As a next step, ACEA will provide further guidance on issues related to the circular economy and material efficiency. A webinar on these topics will be available later in the year and a workshop is expected to take place during the IEC General Meeting in Shanghai on 19 October 2019.
In addition, as part of its responsibility for updating IEC Guide 109 on the environmental considerations when developing standards, ACEA will extend it to include relevant aspects of the circular economy and material efficiency.
TC 111 activities
In its role in developing horizontal standards related to environmental issues, TC 111 has begun exploratory work into the circular economy. As a first step, it issued a study report with recommendations on possible standardization activities within TC 111.
The report provided an overview on the status of the circular economy and material efficiency in Japan, China, Europe and Korea with the aim of determining whether harmonization is beneficial at a global level. It focused on the policies in these countries towards 13 issues related to CE and ME including the durability, resource efficiency, repairablity and recyclability of products.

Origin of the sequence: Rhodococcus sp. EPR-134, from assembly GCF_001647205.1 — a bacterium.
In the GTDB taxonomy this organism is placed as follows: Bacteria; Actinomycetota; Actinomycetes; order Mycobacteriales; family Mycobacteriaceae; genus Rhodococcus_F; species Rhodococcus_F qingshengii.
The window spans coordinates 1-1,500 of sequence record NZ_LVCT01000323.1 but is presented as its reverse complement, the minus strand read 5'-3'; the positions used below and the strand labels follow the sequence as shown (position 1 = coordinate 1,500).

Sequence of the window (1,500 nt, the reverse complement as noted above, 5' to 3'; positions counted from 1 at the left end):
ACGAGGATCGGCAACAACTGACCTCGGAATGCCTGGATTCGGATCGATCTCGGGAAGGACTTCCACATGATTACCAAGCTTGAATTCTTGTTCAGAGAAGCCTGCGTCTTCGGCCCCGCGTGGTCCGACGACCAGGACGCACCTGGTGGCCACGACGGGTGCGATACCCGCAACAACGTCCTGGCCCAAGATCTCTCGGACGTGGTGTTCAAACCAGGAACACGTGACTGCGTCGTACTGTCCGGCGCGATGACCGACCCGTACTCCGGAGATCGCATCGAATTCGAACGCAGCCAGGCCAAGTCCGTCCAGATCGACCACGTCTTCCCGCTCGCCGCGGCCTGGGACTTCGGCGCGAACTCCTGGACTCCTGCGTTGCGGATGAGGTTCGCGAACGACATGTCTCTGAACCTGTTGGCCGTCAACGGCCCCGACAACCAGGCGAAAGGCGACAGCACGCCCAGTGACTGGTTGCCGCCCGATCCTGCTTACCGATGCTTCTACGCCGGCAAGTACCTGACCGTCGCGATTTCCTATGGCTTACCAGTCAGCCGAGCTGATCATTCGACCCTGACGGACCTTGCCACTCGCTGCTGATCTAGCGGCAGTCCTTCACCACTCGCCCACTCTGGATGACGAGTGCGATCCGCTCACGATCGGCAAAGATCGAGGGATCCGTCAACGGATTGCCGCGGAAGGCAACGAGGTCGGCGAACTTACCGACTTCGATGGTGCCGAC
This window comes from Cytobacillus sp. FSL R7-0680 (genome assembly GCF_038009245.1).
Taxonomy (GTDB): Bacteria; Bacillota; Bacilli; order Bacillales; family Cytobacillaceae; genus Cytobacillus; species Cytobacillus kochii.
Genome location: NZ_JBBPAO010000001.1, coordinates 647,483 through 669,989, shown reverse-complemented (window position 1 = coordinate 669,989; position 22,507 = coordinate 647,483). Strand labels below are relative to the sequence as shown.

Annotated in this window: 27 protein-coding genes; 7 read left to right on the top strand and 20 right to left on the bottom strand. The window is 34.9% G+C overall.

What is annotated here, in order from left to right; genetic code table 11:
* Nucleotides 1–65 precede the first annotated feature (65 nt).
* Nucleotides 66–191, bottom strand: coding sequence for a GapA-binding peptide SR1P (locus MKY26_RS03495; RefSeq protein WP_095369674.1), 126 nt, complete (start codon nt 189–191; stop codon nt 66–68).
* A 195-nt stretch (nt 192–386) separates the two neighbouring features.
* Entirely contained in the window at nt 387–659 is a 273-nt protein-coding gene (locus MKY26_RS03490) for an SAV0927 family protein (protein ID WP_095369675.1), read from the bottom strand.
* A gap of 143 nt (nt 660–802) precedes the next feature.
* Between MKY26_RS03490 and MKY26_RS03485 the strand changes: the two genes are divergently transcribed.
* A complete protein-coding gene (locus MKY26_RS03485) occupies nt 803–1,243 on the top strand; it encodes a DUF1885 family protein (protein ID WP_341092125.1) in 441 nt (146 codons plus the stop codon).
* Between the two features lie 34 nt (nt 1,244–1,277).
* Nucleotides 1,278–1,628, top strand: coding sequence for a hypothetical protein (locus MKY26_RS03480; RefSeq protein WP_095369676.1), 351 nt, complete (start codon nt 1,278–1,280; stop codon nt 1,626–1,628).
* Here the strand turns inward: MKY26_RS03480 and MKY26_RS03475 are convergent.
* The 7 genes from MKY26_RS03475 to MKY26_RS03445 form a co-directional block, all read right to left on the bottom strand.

According to Christophe Garnier, Chair of TC 111, “this report shows that the circular economy is happening in many parts of the world. It is an area in which we plan to open new work items taking into account the results of the survey as well as any other standardization activities being undertaken so as not to create overlap”.
Because the concept of the circular economy and material efficiency are relatively new, it is not currently well-addressed in standardization. To address this, the report recommends the introduction of a new concept, Circularity Design, which focuses on material circularity. It recommends the development of a new standard focused on circularity design of electric and electronic equipment. As noted by Garnier, “this is a draft horizontal standard that will put the circularity into environmentally conscious design”.